Fred and Suzi Dow to Become First Couple to Visit Every U.S. National Forest

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Fred and Suzi Dow, publishers of the U.S. National Forest Campground Guide Website, will complete their lifelong mission of visiting every national forest in the United States when they visit Alaska's National Forests in May 2008.

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Fred and Suzi Dow, publishers of the U.S. National Forest Campground Guide Website, plan to complete their lifelong mission of visiting every national forest in the United States when they visit Alaska's Tongass and Chugach National Forests in May 2008. The couple will begin their 9,000 mile round trip by RV in mid-April when they depart Arizona.

The Dow's achievement caps an adventure they began in 1994, when the couple "hatched" an idea for developing the National Forest Campground Guide while returning from a weekend of camping. To date the Dows have visited and researched 151 national forests and personally surveyed 2,345 campgrounds. (Of the 156 National Forests, three do not have developed campgrounds, so the Dows have not visited them.)

The Dow's achievement is also significant in the fact that their Website is the only resource to provide comprehensive information on national forest campgrounds across the U.S. - versus focusing on regional or local campgrounds. All campground information on their Website is provided free of charge as a public service.

"Our mission," says Fred Dow, "is to provide the public with a complete and comprehensive guide to national forest campgrounds. In the last 13 years, we've driven over 250,000 miles, made hundreds of friends, developed a following online, and are ardent supporters of the national forests. The fact that we've already accomplished so much - and that we'll be completing our mission this year - means a great deal to both of us. We hope people will follow our trek and celebrate with us online."

People will be able to follow the Dow's trip to Alaska via the couple's Website, the "Camping with Suzi" blog, the site's online forums, and the couple's monthly, "National Forest Wanderings Newsletter." The Website offers up to 55 fields of information in each campground review and personal perspectives of the Dows, who have actually visited the campgrounds. The Website received over 1.1 million unique visitors in 2007, up from over 960 thousand in 2006.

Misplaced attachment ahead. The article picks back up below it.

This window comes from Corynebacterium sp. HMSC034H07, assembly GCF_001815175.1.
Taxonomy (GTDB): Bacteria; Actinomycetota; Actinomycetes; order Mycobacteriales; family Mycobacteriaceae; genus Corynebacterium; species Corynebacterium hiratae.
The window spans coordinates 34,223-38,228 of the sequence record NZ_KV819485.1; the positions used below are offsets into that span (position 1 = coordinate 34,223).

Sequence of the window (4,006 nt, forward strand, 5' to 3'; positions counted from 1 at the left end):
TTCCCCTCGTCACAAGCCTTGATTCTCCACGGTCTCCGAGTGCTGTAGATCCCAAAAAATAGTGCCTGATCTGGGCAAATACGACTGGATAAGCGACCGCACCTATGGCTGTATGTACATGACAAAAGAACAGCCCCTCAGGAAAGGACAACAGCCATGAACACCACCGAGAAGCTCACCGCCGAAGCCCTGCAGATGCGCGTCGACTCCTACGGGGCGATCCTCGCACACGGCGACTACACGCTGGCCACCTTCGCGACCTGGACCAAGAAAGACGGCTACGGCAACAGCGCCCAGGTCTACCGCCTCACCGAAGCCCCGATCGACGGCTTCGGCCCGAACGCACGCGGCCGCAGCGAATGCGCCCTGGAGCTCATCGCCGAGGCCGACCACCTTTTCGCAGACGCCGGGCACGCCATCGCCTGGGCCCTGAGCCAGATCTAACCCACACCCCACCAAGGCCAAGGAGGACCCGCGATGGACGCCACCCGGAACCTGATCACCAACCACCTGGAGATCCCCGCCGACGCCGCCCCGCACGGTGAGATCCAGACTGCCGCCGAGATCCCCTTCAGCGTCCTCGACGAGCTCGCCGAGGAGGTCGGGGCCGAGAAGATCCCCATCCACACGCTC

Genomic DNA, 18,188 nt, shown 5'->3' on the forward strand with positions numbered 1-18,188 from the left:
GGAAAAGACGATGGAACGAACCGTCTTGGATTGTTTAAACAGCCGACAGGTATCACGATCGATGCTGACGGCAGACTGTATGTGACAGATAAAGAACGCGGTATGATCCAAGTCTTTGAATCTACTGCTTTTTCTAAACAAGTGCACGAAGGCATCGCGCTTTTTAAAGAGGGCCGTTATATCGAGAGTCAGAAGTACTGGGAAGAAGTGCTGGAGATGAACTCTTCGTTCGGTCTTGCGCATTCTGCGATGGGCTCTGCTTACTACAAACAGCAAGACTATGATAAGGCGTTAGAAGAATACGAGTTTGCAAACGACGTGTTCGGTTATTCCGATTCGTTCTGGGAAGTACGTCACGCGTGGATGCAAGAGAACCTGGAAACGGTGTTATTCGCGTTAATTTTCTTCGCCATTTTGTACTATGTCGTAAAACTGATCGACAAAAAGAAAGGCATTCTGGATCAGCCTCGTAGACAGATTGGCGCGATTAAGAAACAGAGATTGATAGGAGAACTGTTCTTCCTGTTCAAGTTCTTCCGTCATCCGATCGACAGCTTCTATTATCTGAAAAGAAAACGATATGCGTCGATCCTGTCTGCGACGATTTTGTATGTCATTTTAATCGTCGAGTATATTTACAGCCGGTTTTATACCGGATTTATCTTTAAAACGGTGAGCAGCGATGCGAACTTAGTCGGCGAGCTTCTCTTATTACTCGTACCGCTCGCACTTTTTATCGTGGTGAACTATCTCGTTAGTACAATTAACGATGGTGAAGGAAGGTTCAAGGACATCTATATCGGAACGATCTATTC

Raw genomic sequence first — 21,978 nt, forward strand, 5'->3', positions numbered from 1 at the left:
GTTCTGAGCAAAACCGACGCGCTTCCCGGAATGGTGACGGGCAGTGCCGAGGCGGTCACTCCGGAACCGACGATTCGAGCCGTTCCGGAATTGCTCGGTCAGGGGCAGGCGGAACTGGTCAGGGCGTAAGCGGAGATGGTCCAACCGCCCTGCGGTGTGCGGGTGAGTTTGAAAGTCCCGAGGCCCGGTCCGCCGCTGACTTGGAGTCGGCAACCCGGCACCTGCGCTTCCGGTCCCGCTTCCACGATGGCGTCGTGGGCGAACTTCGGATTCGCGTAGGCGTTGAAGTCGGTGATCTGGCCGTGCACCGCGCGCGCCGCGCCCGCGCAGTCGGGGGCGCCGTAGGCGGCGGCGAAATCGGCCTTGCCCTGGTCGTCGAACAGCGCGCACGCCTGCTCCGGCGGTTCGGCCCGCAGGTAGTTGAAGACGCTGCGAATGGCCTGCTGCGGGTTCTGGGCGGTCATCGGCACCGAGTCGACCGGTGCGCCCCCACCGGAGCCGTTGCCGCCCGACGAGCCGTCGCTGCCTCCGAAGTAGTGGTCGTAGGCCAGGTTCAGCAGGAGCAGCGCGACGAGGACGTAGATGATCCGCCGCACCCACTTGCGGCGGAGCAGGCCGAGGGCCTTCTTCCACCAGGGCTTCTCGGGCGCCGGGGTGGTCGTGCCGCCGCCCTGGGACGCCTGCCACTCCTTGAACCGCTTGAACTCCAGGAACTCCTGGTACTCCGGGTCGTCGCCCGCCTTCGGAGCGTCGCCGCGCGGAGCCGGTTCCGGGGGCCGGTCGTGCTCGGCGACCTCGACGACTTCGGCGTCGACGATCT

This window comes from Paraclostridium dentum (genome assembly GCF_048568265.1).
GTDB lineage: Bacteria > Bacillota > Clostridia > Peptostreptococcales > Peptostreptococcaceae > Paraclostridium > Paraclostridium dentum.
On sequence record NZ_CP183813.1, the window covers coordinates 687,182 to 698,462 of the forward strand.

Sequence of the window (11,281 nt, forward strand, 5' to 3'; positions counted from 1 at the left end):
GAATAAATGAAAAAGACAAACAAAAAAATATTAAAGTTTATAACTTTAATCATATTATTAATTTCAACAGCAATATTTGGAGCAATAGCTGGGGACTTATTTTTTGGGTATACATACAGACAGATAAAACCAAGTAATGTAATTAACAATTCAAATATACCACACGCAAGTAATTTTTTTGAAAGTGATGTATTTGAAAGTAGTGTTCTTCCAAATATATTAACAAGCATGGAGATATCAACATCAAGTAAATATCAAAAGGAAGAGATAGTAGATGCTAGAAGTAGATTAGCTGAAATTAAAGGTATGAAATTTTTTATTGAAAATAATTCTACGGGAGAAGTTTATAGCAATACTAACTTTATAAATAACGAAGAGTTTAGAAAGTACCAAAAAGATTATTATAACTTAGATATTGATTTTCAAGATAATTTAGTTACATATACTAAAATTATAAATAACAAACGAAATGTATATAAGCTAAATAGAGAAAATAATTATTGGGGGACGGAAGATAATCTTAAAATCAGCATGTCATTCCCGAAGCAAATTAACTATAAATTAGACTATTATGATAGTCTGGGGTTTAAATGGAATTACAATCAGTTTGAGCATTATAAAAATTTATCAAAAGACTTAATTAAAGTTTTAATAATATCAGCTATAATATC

While researching the Alaska National Forest campgrounds, Fred and Suzi will also cover how to use the extensive Alaska ferry system. The Tongass National Forest, for example, is actually a collection of islands stretching 430 miles from Ketchikan to Haines; the Dows have to hop-scotch from one island to another to do their research.

In addition to managing and developing the U.S. National Forest Campground Guide Website, the Dows have also self-published printed soft covers and eBook CD versions of the U.S. National Forest Campground Guides organized by geographic region, which can be purchased online at their Website.

Both national forest and national parks emphasize resource preservation; however, national forests differ from national parks in that national forests are managed for multi-use purposes, including logging, cattle grazing, water shed management, and recreation. Visitors can enter many national forests and hike their trails without paying a fee or obtaining a permit - versus a national park, most of which require an entry fee and permit. Campers usually pay a nominal fee when using national forest developed campgrounds. National forests are managed by the Forest Service under the U.S. Department of Agriculture.

About Fred and Suzi Dow
Fred Dow retired from the U.S. Department of Housing and Urban Development in 1996. Suzi Dow is a former instructor at George Mason University. In 1996 the couple moved from their Virginia home to become full-time RVrs and to devote their full attention to their research. They now reside part-time in Bisbee, AZ. Fred and Suzi Dow have been featured in Newsweek, National Geographic, the NARFE Magazine (the National Association for Retired Federal Employees), and the Christian Science Monitor, as well as in local and regional publications including the Arizona Republic, the Arizona Daily Star, The Arizona Daily Sun, and the Independent Record (Helena, MT).


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